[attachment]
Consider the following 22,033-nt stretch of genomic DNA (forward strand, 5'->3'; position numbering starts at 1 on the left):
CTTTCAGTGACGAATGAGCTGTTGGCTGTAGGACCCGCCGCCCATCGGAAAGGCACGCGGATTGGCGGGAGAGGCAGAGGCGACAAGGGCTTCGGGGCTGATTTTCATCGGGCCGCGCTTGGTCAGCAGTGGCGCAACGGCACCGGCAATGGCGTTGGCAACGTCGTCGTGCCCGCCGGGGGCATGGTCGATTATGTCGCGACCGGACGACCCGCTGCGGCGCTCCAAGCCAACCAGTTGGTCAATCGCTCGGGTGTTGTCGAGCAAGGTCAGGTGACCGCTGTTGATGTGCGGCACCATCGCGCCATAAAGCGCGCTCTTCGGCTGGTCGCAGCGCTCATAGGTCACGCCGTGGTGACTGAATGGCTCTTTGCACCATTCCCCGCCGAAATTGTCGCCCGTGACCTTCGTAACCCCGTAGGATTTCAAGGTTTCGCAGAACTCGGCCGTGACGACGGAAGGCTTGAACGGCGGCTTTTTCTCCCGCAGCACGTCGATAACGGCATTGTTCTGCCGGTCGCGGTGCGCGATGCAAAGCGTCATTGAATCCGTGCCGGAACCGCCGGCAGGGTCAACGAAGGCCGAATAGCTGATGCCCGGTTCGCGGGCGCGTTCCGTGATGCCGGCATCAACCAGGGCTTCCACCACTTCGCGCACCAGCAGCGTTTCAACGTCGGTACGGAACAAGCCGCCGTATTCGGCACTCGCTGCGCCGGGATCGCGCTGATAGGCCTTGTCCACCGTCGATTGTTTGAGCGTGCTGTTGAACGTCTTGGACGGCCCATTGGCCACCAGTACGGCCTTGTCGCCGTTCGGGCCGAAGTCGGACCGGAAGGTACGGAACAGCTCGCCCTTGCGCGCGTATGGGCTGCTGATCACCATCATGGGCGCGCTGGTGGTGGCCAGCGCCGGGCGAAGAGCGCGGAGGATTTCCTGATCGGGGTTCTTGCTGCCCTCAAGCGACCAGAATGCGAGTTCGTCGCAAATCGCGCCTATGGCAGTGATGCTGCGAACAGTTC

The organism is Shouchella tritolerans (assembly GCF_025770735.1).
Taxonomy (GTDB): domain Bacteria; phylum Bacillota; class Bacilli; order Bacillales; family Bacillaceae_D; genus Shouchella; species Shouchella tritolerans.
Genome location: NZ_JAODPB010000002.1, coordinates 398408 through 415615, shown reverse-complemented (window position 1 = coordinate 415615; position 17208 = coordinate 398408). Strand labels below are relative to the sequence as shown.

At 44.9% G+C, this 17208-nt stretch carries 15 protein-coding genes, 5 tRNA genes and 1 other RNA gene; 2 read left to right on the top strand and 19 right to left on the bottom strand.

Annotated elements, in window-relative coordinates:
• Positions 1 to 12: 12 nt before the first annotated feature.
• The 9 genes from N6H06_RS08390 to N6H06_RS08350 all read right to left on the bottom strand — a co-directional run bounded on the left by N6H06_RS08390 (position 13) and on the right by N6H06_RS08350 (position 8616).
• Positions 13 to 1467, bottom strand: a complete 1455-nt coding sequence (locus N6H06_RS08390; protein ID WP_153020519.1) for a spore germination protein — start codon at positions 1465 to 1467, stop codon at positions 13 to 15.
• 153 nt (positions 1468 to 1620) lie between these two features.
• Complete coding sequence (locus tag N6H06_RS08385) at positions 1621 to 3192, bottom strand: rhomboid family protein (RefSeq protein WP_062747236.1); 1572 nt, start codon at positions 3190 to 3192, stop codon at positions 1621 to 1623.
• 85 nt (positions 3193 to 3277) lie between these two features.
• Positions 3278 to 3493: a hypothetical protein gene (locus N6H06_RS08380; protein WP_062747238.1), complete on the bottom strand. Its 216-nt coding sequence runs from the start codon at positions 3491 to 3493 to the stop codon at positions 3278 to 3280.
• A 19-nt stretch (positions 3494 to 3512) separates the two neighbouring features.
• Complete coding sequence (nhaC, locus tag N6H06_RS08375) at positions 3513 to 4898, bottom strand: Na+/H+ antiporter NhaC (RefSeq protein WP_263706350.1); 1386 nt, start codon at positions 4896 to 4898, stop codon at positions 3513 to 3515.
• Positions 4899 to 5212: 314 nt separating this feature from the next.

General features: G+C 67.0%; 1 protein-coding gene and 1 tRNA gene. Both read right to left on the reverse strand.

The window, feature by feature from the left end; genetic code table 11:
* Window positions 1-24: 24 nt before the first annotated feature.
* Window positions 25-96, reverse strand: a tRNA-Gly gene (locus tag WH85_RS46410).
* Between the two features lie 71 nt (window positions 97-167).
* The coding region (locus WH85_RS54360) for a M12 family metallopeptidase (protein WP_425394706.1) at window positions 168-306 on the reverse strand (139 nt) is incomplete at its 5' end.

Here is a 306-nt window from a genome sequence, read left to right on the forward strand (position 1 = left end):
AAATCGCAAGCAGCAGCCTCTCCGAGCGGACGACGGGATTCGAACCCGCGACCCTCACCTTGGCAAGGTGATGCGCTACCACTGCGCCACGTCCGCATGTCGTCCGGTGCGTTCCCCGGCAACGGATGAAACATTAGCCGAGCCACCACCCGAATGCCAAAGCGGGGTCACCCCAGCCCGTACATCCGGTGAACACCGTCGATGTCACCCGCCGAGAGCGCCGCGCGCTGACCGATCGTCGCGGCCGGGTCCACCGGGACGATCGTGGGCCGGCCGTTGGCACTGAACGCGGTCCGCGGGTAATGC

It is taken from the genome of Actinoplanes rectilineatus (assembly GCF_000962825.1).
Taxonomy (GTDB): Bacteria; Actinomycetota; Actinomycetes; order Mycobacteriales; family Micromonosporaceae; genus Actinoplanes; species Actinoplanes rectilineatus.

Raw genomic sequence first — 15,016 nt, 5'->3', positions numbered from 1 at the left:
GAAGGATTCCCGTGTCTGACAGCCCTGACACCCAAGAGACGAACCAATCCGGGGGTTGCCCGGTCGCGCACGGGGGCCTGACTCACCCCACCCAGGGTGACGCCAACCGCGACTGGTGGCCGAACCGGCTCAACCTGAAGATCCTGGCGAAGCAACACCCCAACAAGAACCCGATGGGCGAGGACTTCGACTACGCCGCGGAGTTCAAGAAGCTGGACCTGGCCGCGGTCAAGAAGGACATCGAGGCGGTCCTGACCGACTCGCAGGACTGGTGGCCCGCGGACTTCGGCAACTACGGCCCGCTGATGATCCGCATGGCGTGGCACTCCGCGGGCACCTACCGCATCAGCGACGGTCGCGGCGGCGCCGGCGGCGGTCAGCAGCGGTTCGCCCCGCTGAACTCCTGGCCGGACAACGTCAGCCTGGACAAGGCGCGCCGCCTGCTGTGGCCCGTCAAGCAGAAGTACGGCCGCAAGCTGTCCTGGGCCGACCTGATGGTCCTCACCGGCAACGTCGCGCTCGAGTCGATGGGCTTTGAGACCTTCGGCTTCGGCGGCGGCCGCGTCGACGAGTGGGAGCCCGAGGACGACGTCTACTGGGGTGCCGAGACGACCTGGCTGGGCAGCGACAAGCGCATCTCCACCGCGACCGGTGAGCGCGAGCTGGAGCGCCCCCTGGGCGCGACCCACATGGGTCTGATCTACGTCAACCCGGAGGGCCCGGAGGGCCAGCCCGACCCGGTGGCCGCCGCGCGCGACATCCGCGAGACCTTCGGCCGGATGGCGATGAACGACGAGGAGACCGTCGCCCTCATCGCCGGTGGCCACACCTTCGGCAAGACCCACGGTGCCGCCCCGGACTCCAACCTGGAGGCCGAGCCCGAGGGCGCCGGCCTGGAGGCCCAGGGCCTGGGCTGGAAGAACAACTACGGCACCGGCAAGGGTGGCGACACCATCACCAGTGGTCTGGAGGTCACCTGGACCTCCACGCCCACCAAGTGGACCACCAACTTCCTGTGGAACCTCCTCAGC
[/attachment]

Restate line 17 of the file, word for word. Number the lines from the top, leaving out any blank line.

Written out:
• Positions 4899 to 5212: 314 nt separating this feature from the next.